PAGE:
ACAS has published new Guidance on the use of Non-disclosure Agreements also known as Gagging Orders. The Guidance helps employers, managers, HR professionals, workers, worker/trade union representatives and job applicants to understand;
- what non-disclosure agreements are
- when non-disclosure agreements might be used appropriately
- when non-disclosure agreements might be inappropriate because they are unlawful or raise serious moral or ethical issues, for example because they are misleading, cover up wrongdoing or have been entered into under pressure so that they are not genuinely voluntary
- that non-disclosure agreements should not be used as a default option
- how to change and improve workplace practices around non-disclosure agreements so that they are never entered into as a matter of routine.
Gagging Orders are widely used across industries, including film, advertising, finance, universities and the health service, typically to prevent workers from making sensitive or damaging information public. They are legally drafted contracts which can apply to commercial information or trade secrets, but can also be used to prevent the spreading of anything likely to damage an organisation’s reputation. You will usually find it as a confidentiality clause in a settlement agreement.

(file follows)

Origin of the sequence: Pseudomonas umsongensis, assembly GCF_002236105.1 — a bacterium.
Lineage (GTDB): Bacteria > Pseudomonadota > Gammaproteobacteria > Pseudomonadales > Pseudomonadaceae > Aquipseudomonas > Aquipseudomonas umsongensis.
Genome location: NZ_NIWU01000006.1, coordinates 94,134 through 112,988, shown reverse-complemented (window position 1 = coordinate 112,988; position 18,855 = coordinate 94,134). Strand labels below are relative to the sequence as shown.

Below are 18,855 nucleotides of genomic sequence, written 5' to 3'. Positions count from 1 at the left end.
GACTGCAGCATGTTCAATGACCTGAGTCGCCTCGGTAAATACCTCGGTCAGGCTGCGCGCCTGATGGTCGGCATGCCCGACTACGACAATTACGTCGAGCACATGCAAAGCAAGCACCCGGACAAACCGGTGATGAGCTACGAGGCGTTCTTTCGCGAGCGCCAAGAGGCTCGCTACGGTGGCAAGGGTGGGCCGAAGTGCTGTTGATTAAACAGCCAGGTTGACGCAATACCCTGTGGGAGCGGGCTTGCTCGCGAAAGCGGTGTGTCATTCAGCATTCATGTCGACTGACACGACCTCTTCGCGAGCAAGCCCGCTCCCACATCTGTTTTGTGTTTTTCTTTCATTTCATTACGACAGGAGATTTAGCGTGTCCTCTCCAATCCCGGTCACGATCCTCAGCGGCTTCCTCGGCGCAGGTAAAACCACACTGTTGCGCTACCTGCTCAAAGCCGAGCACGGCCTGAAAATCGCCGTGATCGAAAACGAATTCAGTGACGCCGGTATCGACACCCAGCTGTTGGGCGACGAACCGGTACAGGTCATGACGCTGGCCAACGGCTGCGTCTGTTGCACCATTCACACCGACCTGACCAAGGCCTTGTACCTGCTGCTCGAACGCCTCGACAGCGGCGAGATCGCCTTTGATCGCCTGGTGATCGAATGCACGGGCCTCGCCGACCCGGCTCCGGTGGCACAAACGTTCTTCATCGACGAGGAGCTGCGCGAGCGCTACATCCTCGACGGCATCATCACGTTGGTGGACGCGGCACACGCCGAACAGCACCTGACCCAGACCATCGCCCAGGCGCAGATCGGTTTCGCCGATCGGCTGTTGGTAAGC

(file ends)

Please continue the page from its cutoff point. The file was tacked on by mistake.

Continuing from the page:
In 2019, the House of Commons Women and Equalities Committee Inquiry into The use of non-disclosure agreements in discrimination cases found that allegations of unlawful discrimination and sexual harassment at work are being routinely covered up by employers through secret non-disclosure agreements (NDAs). The report said that difficulties in pursuing claims through employment tribunals ( where legal aid financial thresholds have rendered legal advice largely unaffordable) meant that workers often felt they had little choice but to reach a confidential settlement prohibiting them from speaking out.
NDAs gained particular notoriety after the #MeToo scandal broke and Harvey Weinstein’s prolific use of them to keep a lid on allegations of sexual harassment and assault was exposed. In the Weinstein Company’s bankruptcy filing in 2018, it stated that it released anyone “who suffered or witnessed any form of sexual misconduct” by the Hollywood film producer from their NDAs.
The frequent practice of using NDAs in UK universities to prevent staff from going public with claims of bullying or sexual misconduct has also caused outrage. The BBC says that companies have spent about £87m on pay-offs with NDAs since 2017.